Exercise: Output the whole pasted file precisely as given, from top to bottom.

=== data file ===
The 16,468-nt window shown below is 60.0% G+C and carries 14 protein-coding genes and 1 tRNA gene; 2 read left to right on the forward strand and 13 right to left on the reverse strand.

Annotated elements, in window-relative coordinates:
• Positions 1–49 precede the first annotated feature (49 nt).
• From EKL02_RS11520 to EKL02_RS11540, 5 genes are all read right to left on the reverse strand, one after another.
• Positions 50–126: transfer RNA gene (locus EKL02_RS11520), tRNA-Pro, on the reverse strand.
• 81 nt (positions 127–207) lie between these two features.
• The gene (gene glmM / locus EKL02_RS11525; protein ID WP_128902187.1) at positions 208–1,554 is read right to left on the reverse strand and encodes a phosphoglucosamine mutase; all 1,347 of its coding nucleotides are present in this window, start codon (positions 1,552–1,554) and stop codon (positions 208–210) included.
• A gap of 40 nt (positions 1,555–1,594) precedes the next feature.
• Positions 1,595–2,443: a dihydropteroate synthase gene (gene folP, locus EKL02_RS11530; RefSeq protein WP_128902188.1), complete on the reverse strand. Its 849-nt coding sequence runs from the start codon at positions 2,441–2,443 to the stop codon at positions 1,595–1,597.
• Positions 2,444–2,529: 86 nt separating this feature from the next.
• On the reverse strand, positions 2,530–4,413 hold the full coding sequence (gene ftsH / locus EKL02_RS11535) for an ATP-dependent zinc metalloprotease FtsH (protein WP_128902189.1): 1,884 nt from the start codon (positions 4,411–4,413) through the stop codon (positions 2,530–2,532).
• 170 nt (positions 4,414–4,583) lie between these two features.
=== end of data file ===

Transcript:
The 16,468-nt window shown below is 60.0% G+C and carries 14 protein-coding genes and 1 tRNA gene; 2 read left to right on the forward strand and 13 right to left on the reverse strand.

Annotated elements, in window-relative coordinates:
• Positions 1–49 precede the first annotated feature (49 nt).
• From EKL02_RS11520 to EKL02_RS11540, 5 genes are all read right to left on the reverse strand, one after another.
• Positions 50–126: transfer RNA gene (locus EKL02_RS11520), tRNA-Pro, on the reverse strand.
• 81 nt (positions 127–207) lie between these two features.
• The gene (gene glmM / locus EKL02_RS11525; protein ID WP_128902187.1) at positions 208–1,554 is read right to left on the reverse strand and encodes a phosphoglucosamine mutase; all 1,347 of its coding nucleotides are present in this window, start codon (positions 1,552–1,554) and stop codon (positions 208–210) included.
• A gap of 40 nt (positions 1,555–1,594) precedes the next feature.
• Positions 1,595–2,443: a dihydropteroate synthase gene (gene folP, locus EKL02_RS11530; RefSeq protein WP_128902188.1), complete on the reverse strand. Its 849-nt coding sequence runs from the start codon at positions 2,441–2,443 to the stop codon at positions 1,595–1,597.
• Positions 2,444–2,529: 86 nt separating this feature from the next.
• On the reverse strand, positions 2,530–4,413 hold the full coding sequence (gene ftsH / locus EKL02_RS11535) for an ATP-dependent zinc metalloprotease FtsH (protein WP_128902189.1): 1,884 nt from the start codon (positions 4,411–4,413) through the stop codon (positions 2,530–2,532).
• 170 nt (positions 4,414–4,583) lie between these two features.